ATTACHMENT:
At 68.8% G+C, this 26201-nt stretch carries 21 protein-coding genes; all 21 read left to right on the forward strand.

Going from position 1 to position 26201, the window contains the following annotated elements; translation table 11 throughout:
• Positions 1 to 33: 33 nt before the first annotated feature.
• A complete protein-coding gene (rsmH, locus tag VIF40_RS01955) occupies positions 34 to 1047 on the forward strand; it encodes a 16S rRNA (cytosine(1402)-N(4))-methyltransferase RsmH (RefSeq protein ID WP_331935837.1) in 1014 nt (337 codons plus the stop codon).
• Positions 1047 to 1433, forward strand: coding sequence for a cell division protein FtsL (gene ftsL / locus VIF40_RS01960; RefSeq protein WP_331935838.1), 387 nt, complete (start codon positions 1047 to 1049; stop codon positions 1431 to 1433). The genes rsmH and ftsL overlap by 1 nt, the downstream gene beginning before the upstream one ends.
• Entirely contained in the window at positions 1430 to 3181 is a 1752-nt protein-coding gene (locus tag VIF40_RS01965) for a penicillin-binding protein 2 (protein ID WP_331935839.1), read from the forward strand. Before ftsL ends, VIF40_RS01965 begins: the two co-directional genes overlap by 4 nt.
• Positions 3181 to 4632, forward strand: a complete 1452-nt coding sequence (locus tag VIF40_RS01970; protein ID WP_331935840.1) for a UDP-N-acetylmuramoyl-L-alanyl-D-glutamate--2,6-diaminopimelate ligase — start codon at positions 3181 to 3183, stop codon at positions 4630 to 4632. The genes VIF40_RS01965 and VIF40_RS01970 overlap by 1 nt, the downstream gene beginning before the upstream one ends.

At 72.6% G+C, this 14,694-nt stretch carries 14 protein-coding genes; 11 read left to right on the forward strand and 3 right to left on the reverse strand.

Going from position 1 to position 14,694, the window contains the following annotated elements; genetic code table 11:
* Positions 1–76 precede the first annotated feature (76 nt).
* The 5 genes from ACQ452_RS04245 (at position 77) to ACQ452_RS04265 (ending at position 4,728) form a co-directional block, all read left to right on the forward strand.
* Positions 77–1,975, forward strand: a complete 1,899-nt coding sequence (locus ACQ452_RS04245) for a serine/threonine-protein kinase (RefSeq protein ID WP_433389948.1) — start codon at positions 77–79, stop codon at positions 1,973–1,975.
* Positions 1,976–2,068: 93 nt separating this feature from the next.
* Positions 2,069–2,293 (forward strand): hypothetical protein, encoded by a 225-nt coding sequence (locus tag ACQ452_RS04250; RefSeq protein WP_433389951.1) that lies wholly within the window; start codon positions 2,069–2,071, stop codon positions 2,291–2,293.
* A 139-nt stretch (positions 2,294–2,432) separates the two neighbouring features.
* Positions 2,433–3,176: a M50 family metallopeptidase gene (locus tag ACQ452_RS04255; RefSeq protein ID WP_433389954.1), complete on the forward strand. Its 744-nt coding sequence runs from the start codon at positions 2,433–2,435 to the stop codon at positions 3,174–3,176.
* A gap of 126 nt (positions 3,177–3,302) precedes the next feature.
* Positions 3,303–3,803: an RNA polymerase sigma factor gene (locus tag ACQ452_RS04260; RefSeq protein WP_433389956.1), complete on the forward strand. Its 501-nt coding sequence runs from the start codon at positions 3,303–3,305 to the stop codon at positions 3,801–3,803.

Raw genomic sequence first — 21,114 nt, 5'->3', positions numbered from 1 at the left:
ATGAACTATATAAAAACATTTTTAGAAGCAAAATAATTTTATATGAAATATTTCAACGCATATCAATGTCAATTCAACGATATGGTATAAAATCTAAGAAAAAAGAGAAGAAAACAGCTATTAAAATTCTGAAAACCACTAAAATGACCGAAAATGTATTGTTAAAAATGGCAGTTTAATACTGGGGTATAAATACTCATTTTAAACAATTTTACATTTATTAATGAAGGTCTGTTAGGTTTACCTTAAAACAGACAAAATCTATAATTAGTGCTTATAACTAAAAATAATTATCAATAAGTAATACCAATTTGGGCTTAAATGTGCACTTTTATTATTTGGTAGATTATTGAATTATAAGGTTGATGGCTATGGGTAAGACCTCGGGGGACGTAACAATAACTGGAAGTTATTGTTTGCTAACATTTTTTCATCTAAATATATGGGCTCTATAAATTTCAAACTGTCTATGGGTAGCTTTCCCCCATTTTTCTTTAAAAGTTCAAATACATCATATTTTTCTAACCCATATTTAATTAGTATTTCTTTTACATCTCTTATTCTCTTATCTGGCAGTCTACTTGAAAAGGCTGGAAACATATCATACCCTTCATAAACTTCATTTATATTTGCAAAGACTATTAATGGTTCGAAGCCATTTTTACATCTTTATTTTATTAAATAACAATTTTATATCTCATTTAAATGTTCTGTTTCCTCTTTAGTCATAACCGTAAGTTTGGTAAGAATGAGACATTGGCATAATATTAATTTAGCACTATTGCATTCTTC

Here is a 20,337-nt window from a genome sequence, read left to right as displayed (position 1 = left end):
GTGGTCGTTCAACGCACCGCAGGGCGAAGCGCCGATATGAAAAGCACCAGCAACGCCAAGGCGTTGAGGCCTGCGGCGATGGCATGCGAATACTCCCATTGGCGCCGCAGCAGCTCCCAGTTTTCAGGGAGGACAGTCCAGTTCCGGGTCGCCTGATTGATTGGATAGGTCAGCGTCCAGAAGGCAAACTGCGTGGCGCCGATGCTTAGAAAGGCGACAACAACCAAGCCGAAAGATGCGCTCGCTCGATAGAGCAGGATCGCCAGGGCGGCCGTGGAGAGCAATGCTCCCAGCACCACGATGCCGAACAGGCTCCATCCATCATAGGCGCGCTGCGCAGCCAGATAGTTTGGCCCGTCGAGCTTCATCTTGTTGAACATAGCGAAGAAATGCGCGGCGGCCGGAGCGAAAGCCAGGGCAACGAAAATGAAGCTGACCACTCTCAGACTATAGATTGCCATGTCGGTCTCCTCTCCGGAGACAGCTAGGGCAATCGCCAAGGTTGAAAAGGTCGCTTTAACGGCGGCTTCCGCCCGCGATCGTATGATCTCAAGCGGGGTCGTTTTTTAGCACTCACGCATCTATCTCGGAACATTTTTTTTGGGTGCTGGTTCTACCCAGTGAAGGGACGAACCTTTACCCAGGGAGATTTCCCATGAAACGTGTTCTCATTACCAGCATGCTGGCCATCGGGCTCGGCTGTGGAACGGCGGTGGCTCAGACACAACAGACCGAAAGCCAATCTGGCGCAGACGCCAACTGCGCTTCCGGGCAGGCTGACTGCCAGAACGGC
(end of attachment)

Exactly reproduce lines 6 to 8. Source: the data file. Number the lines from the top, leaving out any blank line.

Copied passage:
• Entirely contained in the window at positions 1430 to 3181 is a 1752-nt protein-coding gene (locus tag VIF40_RS01965) for a penicillin-binding protein 2 (protein ID WP_331935839.1), read from the forward strand. Before ftsL ends, VIF40_RS01965 begins: the two co-directional genes overlap by 4 nt.
• Positions 3181 to 4632, forward strand: a complete 1452-nt coding sequence (locus tag VIF40_RS01970; protein ID WP_331935840.1) for a UDP-N-acetylmuramoyl-L-alanyl-D-glutamate--2,6-diaminopimelate ligase — start codon at positions 3181 to 3183, stop codon at positions 4630 to 4632. The genes VIF40_RS01965 and VIF40_RS01970 overlap by 1 nt, the downstream gene beginning before the upstream one ends.

At 72.6% G+C, this 14,694-nt stretch carries 14 protein-coding genes; 11 read left to right on the forward strand and 3 right to left on the reverse strand.